Take the 2-minute tour ×
Stack Overflow is a question and answer site for professional and enthusiast programmers. It's 100% free, no registration required.

I'm trying to analyze GC behaviour for our application (running in Tomcat, under Sun's Hotspots, JVM 1.6).

So far I've Instructed the JVM to emit GC logs to a separate file using...

-Xloggc:gc.log 
-XX:+PrintGCApplicationStoppedTime 
-XX:+PrintGCApplicationConcurrentTime 
-XX:+PrintGC 
-XX:+PrintGCTimeStamps 
-XX:+PrintGCDetails

...and used jstat to output logs using...

jstat -gc -t 29045 5s > jstat.gc

I am seeing interesting information, but haven't found a tool to help me analyze/visualize these logs. I was pointed to GCViewer by this question, but it only parses a few log lines from gc.log and then crashes with an exception. Is there a better or more up-to-date tool for parsing these specific logs, for the specific JVM I'm using?

share|improve this question

7 Answers 7

gcviewer hasn't been updated in a number of years, so it's hit or miss - some gc files will work fine, others get exceptions.

IBM's gc log parser works acceptably, http://www.alphaworks.ibm.com/tech/pmat/faq

Sun has something called GCPortal, but it requires:

  • install into a web app server
  • install of awk and perl
  • install of a RDBMS with a JDBC driver and configuration
  • and the real killer, third-party graph/chart software that used to be free and now isn't. Amazing.

gchisto has died, there's no longer anything in the project.

HPJmeter doesn't understand IBM gc files.

share|improve this answer
1  
gcviewer for jdk 1.6/1.7 is being updated at following site https://github.com/chewiebug/GCViewer –  siddagrl Nov 5 '12 at 13:57

The tools available in the IBM Support Assistant do a pretty good job.

share|improve this answer

I personally use HP JMeter for a lot of GC visualization. it works "ok" on SUN JRE's, and exceptionally well on HP's JRE (go figure).

With Sun HotSpot 1.6 (on non-HP platforms), I use these GC Options to produce the logs for analysis:

-Xloggc:/path/to/vgc/log/location/logfile.vgc  --XX:+PrintHeapAtGC 
share|improve this answer
    
I remember using it, But now-a-days HPJmeter doesn't seems to be compatible with Oracle JRE gc.log –  Mohan Aug 23 '13 at 2:10
    
I've not had issues using HP-JMeter on any version of of oracle's latest JVMs (up through 1.7 anyway) using the options I've listed above. –  Helter Scelter Aug 23 '13 at 22:00

Have you looked at jvisualvm? Comes with the latest JDK, and allows you to watch the JVM. Sample output (using the visualGC plugin). Sample output - alt text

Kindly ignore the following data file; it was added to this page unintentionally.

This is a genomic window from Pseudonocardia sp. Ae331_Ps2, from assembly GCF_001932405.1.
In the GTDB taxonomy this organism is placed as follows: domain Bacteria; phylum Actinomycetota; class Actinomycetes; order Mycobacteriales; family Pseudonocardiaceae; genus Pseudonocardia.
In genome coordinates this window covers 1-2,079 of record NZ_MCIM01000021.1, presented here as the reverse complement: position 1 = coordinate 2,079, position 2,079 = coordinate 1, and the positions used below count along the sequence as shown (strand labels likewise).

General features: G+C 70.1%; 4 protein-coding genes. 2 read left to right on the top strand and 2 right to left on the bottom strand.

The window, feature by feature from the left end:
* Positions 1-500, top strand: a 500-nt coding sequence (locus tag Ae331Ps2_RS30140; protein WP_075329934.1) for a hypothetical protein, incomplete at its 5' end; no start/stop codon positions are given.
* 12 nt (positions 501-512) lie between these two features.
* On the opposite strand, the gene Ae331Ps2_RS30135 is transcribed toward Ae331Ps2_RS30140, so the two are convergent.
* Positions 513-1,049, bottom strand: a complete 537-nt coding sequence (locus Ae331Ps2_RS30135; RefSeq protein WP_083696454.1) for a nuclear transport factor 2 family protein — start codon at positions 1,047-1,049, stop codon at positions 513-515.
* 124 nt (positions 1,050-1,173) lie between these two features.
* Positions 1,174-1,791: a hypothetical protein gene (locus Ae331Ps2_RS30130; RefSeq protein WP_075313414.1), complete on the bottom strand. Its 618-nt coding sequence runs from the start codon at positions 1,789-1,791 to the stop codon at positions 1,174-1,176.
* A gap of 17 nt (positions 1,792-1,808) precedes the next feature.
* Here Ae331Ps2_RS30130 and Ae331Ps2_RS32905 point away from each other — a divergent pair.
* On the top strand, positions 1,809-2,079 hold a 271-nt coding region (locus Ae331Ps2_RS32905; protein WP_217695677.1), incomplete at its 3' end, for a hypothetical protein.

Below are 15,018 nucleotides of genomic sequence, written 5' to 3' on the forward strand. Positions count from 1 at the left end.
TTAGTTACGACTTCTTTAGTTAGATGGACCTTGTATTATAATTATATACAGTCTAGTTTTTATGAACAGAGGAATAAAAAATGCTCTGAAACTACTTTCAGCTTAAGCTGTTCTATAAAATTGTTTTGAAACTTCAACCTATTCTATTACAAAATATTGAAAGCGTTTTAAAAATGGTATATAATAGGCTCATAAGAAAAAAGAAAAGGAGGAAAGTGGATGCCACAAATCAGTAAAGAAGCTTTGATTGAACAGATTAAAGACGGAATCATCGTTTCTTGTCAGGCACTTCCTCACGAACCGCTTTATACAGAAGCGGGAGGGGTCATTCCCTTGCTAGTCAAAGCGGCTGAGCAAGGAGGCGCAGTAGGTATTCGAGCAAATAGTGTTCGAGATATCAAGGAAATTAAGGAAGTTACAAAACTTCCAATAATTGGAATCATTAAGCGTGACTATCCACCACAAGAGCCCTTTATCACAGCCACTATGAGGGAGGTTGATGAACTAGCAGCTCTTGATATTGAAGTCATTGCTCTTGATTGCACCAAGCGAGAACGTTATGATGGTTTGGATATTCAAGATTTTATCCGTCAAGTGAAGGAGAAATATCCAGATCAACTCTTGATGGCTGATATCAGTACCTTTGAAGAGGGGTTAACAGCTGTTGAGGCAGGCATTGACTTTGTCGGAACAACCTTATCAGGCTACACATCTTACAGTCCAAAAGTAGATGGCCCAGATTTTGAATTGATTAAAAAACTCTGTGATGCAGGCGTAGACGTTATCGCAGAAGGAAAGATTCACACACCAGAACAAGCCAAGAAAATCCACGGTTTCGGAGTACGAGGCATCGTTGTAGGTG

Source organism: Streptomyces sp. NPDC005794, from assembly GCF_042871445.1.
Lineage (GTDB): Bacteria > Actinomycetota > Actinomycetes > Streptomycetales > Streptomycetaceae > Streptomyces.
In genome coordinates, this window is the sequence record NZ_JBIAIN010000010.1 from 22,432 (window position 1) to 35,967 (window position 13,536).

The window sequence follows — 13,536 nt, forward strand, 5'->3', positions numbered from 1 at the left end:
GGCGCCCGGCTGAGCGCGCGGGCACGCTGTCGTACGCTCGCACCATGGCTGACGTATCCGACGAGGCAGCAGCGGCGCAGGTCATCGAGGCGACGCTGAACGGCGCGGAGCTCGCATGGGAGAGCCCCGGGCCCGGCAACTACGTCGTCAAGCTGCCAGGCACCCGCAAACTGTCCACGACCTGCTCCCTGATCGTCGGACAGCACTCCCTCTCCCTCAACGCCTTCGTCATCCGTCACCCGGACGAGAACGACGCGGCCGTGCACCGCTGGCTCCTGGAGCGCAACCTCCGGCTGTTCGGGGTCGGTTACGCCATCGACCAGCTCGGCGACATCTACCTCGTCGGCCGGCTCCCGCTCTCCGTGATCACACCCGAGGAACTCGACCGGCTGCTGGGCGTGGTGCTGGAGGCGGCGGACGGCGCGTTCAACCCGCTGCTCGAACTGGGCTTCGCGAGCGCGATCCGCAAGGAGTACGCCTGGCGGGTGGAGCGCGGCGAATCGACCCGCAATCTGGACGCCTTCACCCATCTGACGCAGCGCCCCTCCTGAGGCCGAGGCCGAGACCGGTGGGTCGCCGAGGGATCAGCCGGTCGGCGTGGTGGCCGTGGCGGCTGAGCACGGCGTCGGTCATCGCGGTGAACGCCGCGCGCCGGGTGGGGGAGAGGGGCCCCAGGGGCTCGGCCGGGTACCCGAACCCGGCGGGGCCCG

share|improve this answer
    
I saw it, but it can only tell me how the JVM is performing right now (or some limited timed in the past). I want to be able to know what happen 10,20,100 hours ago. –  ripper234 Dec 4 '09 at 17:37

I tried to use Visual GC, but it seems to work with an id process (the jvm one ou jstatd one). I can't use it with a jstat.gc, I mean a file and not a stream Is it right?

share|improve this answer

Try using gchisto (gchisto.dev.java.net). It can understand the GC log output (I am not sure whether it has been updated to work with the G1 GC). You have to get the sources from CVS (you need a dev.java.net account for that) and build this yourself

share|improve this answer

Here is a $0.00 log scraper good for 1.5 CMS collector which gives you a high level view of GC pauses.

You may need to change positional parameter $7 argument to the timestamp function in order to match your log line syntax (my .out gets "enhanced" by Tanuki Wrapper).

#! /usr/bin/awk -f
# Awk script to parse .out logs and print total of
# stop-the-world GC pause times in ten minute intervals

BEGIN {print "t\timark\tmark\tremark\tfullgc"}

/CMS-initial-mark:/ {
  t=timestamp($7);
  imark[t] += $(NF-1);
}

/\[CMS-concurrent-mark:/ {
  t=timestamp($7);
  split($(NF-1), b, "/");
#  print t" NF="NF" val="b[1];
  mark[t] += b[1];
}

/CMS-remark/ {
  t=timestamp($7);
  remark[t] += $(NF-1);
}

/\[Full GC / {
  t=timestamp($7);
  level=0;
  for (i=1; i<=NF; i++) {
      if ($i ~ /\[/) {
        level++;
      } else if ($i ~ /\]/) {
        level--;
      }
  }
  while (level > 0) {
    getline;
    for (i=1; i<=NF; i++) {
      if ($i ~ /\[/) {
        level++;
      } else if ( $i ~ /\]/ ) {
        level-- ;
      }
    }
  }
  if ( $(NF) ~ /secs\]/ ) {
    full[t] += $(NF-1) ;
  }
}

function timestamp(str) {
  split(str, a, ":");
  return a[1]":"substr(a[2],0,length(a[2])-1)"0";
}

# print out UK+US trading hours

END {
  for (hour = 5; hour <= 16; hour++) {
    for (minute = 0; minute <= 59; minute+=10) {
      t = sprintf("%02d:%02d", hour, minute);
      printf "%s\t%d\t%d\t%d\t%d\n", t, imark[t], mark[t], remark[t], full[t];
    }
  }
}
share|improve this answer

Your Answer

 
discard

By posting your answer, you agree to the privacy policy and terms of service.

Not the answer you're looking for? Browse other questions tagged or ask your own question.